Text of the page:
The ground/neutral discussion is getting ahead of things. As far as I'm aware, "tapping" a 240V circuit is not allowed at all by code. A 240V breaker is meant to protect one, and only one load. Saying "we'll be careful" is not sufficient.
I noticed you're still working with polymers.

LeftieBiker
Moderator
Posts: 15735
Joined: Wed May 22, 2013 3:17 am
Delivery Date: 30 Apr 2018
Location: Upstate New York, US

Re: Installing 4-prong charger on 3-wire 240V distribution

Fri Aug 21, 2020 7:54 pm

Nubo wrote:
Fri Aug 21, 2020 7:50 pm
The ground/neutral discussion is getting ahead of things. As far as I'm aware, "tapping" a 240V circuit is not allowed at all by code. A 240V breaker is meant to protect one, and only one load. Saying "we'll be careful" is not sufficient.
The way to handle this is with a Either/Or switch that allows only one of two loads to be on the circuit at any one time.

There is also a way to kinda-sorta comply with the NEC on this charging setup - emphasis on the "kinda": don't charge for more than 2 1/2 hours at a time. This complies with the spirit of the 80% load rule, if not the letter. The problem is that unless you set a charge timer every time, or use an outlet timer of some sort, you are bound to forget to unplug after 150 minutes eventually.
Scarlet Ember 2018 Leaf SL W/ Pro Pilot
2009 Vectrix VX-1 W/18 Leaf modules, & 3 EZIP E-bicycles.
BAFX OBDII Dongle
PLEASE don't PM me with Leaf questions. Just post in the topic that seems most appropriate.

Oilpan4
Posts: 1767
Joined: Wed Jan 09, 2019 10:51 pm
Delivery Date: 10 May 2018
Leaf Number: 004270

Re: Installing 4-prong charger on 3-wire 240V distribution

Fri Aug 21, 2020 8:00 pm

Nubo wrote:
Fri Aug 21, 2020 7:50 pm
The ground/neutral discussion is getting ahead of things. As far as I'm aware, "tapping" a 240V circuit is not allowed at all by code. A 240V breaker is meant to protect one, and only one load. Saying "we'll be careful" is not sufficient.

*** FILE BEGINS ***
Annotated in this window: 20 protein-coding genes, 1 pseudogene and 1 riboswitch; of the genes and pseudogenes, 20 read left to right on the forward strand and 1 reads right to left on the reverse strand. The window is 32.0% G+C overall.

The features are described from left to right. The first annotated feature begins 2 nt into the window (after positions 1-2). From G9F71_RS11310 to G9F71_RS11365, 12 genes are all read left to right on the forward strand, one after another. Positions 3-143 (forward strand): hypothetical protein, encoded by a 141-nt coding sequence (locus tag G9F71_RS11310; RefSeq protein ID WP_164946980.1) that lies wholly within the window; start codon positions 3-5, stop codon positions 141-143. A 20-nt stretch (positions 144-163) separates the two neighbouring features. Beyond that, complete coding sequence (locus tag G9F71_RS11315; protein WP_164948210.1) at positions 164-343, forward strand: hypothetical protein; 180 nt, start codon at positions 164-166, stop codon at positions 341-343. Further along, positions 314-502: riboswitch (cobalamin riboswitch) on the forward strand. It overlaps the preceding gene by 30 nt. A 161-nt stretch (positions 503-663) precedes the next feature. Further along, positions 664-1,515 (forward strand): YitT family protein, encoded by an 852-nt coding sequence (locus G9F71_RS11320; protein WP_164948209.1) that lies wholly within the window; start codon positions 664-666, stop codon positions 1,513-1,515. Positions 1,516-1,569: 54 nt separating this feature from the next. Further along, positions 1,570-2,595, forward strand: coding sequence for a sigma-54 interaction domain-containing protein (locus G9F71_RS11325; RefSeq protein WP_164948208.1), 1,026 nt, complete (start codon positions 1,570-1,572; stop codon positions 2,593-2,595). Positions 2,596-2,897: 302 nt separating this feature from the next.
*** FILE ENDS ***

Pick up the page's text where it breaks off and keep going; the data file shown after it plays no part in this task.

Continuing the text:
Depends on the type of circuit.
Any home appliance or evse circuit, no. 1 breaker, 1 unbroken run of wire to 1 receptacle. There are listed exceptions to appliances being tapped for 120v receptacles but these are rare.
"THE ABOVE POST CONTAINS MISLEADING AND INACCURATE INFORMATION. PLEASE CONSIDER IT OPINION, NOT FACT". -someone who I offended and is unable to produce the facts in question.

Oilpan4
Posts: 1767
Joined: Wed Jan 09, 2019 10:51 pm
Delivery Date: 10 May 2018
Leaf Number: 004270

Re: Installing 4-prong charger on 3-wire 240V distribution

Fri Aug 21, 2020 8:15 pm

LeftieBiker wrote:
Fri Aug 21, 2020 7:54 pm
Nubo wrote:
Fri Aug 21, 2020 7:50 pm
The ground/neutral discussion is getting ahead of things. As far as I'm aware, "tapping" a 240V circuit is not allowed at all by code. A 240V breaker is meant to protect one, and only one load. Saying "we'll be careful" is not sufficient.
The way to handle this is with a Either/Or switch that allows only one of two loads to be on the circuit at any one time.

There is also a way to kinda-sorta comply with the NEC on this charging setup - emphasis on the "kinda": don't charge for more than 2 1/2 hours at a time. This complies with the spirit of the 80% load rule, if not the letter. The problem is that unless you set a charge timer every time, or use an outlet timer of some sort, you are bound to forget to unplug after 150 minutes eventually.
The definition of continuous depends on the load up to 3 hours I know is used for lighting and heating circuits but the term continuous can mean as little as 20 minutes on appliances, such as an evse.
Ultimately code comes down to what what the inspector will and will not sign off on.
My professionally designed completely legal state inspected solar power generation system is actually not up to code because you can only back feed 20% of what a panel is rated for. My name plate is 9.5kw, 30 actual amps are back fed into a 125 amp panel. That 125 amp panel with 30 amps going back technically, according to NEC is over loaded.
But the state inspector signed off on it, but not worried about it and I'm highly proficient in this line of work. I installed that 125 amp panel to back feed a 3 or 4 kw name plate system, not 9.5kw.
"THE ABOVE POST CONTAINS MISLEADING AND INACCURATE INFORMATION. PLEASE CONSIDER IT OPINION, NOT FACT". -someone who I offended and is unable to produce the facts in question.

Return to “Website/Forum Discussions”